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First Published in 1907 PREFATORY NOTE

“A CAREFUL study of the text of Romeo and Juliet will show how little we can rely upon having the true text, as Shakespeare wrote it, in those plays for which the Folio is our earliest authority.” So wrote the Cambridge Editors in 1865, and the remark remains no less true and forcible at the present day in its applicability to The Errors as to the other plays for which the Folio is our earliest and only authority. The immense importance of a correct text of Shakespeare is the Editor's justification for the effort to arrive, as nearly as may be, at the goal of a true text in this edition of The Comedy of Errors. But the enormous and almost insuperable difficulties in the way of ascertaining Shakespeare's own text can be appreciated only by the life student of his works and of Elizabethan literature, and all allowances must in that respect be made for the defects of the present edition, defects of which the Editor is painfully conscious. At any rate he has attempted no mean standard of attainment. An Editor who is incapable of advancing our knowledge either in the critical or exegetical department of Shakespearian study had better hold his peace. He has no justification for adding yet another" edition " to the neverending stream. The public presumably demands its reprints, and it gets its reprints—of a sort-and, knowing no better,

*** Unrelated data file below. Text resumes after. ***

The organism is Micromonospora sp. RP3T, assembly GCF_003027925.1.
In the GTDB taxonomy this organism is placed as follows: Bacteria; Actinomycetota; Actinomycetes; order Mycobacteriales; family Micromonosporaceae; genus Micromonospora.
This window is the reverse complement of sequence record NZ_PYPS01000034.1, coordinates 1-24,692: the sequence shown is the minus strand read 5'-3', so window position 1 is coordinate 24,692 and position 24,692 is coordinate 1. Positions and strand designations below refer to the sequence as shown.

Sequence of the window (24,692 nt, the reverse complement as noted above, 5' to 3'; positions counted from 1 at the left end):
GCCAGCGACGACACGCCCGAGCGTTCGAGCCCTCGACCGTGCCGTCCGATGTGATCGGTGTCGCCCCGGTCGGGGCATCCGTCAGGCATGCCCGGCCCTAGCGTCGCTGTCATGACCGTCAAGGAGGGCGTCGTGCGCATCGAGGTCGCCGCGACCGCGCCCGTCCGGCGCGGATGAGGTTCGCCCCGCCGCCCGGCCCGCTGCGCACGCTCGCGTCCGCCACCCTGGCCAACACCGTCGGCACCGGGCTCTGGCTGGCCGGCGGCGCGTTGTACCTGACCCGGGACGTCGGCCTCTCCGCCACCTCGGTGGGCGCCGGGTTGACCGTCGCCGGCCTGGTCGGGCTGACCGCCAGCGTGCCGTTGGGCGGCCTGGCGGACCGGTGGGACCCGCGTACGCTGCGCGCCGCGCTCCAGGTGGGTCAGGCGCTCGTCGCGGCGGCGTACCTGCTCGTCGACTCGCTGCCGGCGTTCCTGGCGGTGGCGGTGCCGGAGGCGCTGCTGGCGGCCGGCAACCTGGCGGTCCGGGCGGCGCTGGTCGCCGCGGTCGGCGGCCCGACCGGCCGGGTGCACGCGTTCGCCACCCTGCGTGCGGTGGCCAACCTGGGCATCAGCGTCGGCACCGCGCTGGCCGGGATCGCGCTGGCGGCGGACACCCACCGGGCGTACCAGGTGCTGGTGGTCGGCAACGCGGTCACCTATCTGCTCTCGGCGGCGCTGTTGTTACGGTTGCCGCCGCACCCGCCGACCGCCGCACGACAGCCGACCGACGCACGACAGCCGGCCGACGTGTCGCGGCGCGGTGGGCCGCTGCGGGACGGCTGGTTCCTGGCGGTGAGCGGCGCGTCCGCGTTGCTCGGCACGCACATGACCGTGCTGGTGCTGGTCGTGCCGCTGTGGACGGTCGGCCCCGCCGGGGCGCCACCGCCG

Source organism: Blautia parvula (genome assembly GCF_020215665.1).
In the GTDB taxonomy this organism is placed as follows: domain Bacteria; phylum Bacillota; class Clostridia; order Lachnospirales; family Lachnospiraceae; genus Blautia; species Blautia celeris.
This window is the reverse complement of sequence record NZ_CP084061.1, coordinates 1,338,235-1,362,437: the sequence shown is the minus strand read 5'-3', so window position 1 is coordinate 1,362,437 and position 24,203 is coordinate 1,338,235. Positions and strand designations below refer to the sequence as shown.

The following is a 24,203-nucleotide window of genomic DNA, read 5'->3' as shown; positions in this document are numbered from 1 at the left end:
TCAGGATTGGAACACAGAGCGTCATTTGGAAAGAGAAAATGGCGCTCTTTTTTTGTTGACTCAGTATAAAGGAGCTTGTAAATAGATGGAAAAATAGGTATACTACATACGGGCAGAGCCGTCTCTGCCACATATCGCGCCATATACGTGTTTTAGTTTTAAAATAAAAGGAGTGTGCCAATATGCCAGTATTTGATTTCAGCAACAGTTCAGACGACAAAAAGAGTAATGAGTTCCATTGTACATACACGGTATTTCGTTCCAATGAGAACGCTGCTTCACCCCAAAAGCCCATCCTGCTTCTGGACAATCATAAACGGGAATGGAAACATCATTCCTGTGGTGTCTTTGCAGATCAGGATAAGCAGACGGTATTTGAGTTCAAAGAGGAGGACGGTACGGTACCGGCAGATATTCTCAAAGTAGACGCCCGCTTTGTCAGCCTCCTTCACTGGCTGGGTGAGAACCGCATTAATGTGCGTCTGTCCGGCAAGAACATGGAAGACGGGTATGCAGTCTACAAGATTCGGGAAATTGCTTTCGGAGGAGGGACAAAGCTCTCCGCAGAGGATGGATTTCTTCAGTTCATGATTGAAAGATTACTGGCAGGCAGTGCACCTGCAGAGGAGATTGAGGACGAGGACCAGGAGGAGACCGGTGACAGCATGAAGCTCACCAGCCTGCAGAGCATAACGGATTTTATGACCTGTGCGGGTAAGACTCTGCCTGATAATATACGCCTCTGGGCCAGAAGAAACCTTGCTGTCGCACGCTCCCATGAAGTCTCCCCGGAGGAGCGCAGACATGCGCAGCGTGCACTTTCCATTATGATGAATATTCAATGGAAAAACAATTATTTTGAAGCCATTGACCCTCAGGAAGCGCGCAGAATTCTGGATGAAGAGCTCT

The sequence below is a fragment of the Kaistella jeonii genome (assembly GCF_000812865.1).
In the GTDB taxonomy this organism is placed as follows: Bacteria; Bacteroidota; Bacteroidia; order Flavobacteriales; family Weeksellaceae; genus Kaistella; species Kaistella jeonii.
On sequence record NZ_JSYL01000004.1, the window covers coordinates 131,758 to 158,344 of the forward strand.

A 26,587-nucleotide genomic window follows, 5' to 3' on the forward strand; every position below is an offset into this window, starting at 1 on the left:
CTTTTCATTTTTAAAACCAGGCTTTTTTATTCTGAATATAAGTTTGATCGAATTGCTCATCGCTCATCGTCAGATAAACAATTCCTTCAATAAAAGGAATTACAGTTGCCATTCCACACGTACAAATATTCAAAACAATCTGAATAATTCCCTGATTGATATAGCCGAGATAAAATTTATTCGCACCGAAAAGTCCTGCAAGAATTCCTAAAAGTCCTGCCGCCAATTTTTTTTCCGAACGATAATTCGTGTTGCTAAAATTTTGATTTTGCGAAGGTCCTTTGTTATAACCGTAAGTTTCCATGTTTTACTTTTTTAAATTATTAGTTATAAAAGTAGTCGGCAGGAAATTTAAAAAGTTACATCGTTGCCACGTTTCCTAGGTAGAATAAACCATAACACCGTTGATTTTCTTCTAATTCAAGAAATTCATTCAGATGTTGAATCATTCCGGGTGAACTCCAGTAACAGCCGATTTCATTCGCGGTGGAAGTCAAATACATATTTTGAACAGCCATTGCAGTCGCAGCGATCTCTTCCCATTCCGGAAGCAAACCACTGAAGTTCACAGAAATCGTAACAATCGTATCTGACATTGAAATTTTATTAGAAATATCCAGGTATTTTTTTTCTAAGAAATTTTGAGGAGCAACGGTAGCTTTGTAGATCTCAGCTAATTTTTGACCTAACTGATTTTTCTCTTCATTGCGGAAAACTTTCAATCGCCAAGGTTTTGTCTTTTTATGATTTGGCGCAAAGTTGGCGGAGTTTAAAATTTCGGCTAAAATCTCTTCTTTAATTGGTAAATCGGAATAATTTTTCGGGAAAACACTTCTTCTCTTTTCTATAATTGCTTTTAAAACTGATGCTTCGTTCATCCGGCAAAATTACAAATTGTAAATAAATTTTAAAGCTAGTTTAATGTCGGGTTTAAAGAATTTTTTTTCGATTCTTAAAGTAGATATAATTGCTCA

3925 .1899



OCT -7 1908 233471

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